The Democrats look around, blindly, after losing their long-held Senate seat in Massachusetts, and with it their Senate super-majority. They wrongly blame the voters, or their "populist" opponent, but rarely themselves. The Democrats' claim to be "shocked," but this scenario is now too familiar in the U.S. two-party system -- that corporate-owned game of political musical chairs.
Just when it seemed that the Democrats could finally "do something" -- since they had a year of super-majority status in the Senate -- a wrench was somehow thrown in the machinery.
After reaching 60 Senate votes (counting the Independents), a new grouping magically emerged in the party -- the Blue Dog Democrats: not quite Democrat, not quite Republican. And now, because the Democrats have, again, proved they are the "other" party of big business, they've lost their super-powerful congressional status, with many more losses soon to come. Obama has already begun his political retreat, as if he had made any forward progress.
This always seems to happen to the Democrats, because they always fail to do something that motivates people to vote for them. Sure, they can make fine speeches and promises, and even bullying threats against the big banks, but nothing ever positive results, unless they feel threatened by angry, mobilized workers.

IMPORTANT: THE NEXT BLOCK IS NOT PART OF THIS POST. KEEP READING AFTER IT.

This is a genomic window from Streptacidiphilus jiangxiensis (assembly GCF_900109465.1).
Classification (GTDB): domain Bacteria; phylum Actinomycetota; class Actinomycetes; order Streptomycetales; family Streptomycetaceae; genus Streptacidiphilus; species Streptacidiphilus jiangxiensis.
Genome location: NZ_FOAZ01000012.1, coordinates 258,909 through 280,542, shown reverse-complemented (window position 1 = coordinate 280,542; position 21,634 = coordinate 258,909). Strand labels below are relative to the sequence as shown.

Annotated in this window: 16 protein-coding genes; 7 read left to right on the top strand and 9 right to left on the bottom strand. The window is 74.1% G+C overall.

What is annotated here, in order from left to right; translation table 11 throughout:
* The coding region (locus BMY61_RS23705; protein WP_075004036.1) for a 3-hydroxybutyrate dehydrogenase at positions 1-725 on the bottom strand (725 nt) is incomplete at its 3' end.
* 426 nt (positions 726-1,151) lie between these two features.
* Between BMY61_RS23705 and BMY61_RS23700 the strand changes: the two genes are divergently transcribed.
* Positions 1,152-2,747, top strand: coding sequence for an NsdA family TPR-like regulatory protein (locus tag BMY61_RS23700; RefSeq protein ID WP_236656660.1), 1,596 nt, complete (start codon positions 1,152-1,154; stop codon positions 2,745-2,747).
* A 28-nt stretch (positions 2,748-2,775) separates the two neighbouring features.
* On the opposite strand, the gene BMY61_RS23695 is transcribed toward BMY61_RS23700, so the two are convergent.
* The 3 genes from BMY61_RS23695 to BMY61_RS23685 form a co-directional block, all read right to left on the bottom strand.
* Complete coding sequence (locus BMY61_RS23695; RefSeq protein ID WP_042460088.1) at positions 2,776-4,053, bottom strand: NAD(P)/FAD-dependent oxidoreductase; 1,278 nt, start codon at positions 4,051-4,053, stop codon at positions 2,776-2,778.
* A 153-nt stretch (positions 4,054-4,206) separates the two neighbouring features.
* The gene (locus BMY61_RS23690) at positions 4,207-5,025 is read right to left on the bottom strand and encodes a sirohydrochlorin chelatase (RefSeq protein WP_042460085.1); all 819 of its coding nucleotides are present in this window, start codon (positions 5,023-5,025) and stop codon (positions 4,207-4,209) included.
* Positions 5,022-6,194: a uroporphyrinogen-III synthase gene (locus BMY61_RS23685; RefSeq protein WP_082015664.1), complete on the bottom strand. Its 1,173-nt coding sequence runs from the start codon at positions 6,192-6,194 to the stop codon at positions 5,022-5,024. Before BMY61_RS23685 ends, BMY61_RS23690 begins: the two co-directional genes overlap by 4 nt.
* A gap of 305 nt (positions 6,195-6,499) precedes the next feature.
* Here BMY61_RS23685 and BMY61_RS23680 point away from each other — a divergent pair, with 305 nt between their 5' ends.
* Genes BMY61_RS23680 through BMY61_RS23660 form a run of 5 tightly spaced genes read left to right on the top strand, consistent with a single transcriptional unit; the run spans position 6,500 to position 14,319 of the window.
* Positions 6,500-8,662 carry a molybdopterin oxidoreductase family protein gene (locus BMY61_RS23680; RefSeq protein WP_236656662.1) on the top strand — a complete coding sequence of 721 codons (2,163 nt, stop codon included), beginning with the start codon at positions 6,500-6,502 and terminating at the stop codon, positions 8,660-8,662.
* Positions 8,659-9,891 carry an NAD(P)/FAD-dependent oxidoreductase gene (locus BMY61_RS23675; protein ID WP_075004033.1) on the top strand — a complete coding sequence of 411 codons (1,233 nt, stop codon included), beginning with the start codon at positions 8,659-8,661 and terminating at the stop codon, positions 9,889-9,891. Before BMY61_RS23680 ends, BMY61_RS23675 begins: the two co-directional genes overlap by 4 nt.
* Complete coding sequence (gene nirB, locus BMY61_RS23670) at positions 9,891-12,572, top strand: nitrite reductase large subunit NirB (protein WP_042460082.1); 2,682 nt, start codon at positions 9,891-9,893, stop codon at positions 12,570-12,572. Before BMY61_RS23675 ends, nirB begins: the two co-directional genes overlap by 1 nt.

The progressive groups who refuse to detach themselves from this corporate party always fall back on the Republican bogeyman to scare people to once again "plug their nose and vote Democrat." Sometimes they preach about the impossibility of forming a third party -- one that represents the working class. Often the Democrat hangers-on point to Franklin Delano Roosevelt and encourage the present Democrats to act like their political ancestor.
Not only has the Democratic Party changed drastically since the Great Depression, but FDR too was guilty of similar crimes as the current, bought-off Democrats. Although he, to be sure, was far bolder -- and his treasury far richer -- than his modern day equivalents, FDR quickly abandoned his jobs programs to funnel money for another familiar and more profitable purpose -- war.
As a result, the once popular FDR received a healthy dose of voter backlash. At the height of his popularity, the Democrats dominated Congress, with an amazing 76 Senators and 334 House members. During the course of Roosevelt's administrations, these numbers plunged to 57 Senators and 242 in the House -- a fact rarely mentioned by today's ravenously pro-FDR liberals. If the Depression-era Republicans were not hopelessly clueless, the Democrats would have fared far worse.
(Note: You can view every article as one long page if you sign up as an Advocate Member, or higher).